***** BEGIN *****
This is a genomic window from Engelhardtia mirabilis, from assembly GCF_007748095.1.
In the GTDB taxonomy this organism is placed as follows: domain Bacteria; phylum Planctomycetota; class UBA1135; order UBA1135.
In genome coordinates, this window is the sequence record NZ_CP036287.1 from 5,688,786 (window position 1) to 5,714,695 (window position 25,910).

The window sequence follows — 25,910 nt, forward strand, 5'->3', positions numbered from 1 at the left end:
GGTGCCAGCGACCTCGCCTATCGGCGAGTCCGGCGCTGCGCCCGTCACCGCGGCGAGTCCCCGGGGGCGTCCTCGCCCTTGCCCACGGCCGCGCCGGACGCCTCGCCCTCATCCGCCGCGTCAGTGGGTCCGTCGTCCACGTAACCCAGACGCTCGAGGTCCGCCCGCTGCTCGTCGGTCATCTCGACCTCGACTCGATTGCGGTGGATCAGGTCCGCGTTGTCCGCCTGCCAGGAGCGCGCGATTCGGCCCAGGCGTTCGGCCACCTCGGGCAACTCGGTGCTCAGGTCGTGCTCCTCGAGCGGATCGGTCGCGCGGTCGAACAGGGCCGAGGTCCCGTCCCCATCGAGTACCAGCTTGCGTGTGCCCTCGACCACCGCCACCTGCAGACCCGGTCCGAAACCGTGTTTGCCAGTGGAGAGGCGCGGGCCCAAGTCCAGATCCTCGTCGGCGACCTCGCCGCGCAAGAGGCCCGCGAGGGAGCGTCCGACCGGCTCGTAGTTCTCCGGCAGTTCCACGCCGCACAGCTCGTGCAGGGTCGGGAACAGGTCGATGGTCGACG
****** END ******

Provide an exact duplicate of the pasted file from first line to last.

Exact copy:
This is a genomic window from Engelhardtia mirabilis, from assembly GCF_007748095.1.
In the GTDB taxonomy this organism is placed as follows: domain Bacteria; phylum Planctomycetota; class UBA1135; order UBA1135.
In genome coordinates, this window is the sequence record NZ_CP036287.1 from 5,688,786 (window position 1) to 5,714,695 (window position 25,910).

The window sequence follows — 25,910 nt, forward strand, 5'->3', positions numbered from 1 at the left end:
GGTGCCAGCGACCTCGCCTATCGGCGAGTCCGGCGCTGCGCCCGTCACCGCGGCGAGTCCCCGGGGGCGTCCTCGCCCTTGCCCACGGCCGCGCCGGACGCCTCGCCCTCATCCGCCGCGTCAGTGGGTCCGTCGTCCACGTAACCCAGACGCTCGAGGTCCGCCCGCTGCTCGTCGGTCATCTCGACCTCGACTCGATTGCGGTGGATCAGGTCCGCGTTGTCCGCCTGCCAGGAGCGCGCGATTCGGCCCAGGCGTTCGGCCACCTCGGGCAACTCGGTGCTCAGGTCGTGCTCCTCGAGCGGATCGGTCGCGCGGTCGAACAGGGCCGAGGTCCCGTCCCCATCGAGTACCAGCTTGCGTGTGCCCTCGACCACCGCCACCTGCAGACCCGGTCCGAAACCGTGTTTGCCAGTGGAGAGGCGCGGGCCCAAGTCCAGATCCTCGTCGGCGACCTCGCCGCGCAAGAGGCCCGCGAGGGAGCGTCCGACCGGCTCGTAGTTCTCCGGCAGTTCCACGCCGCACAGCTCGTGCAGGGTCGGGAACAGGTCGATGGTCGACG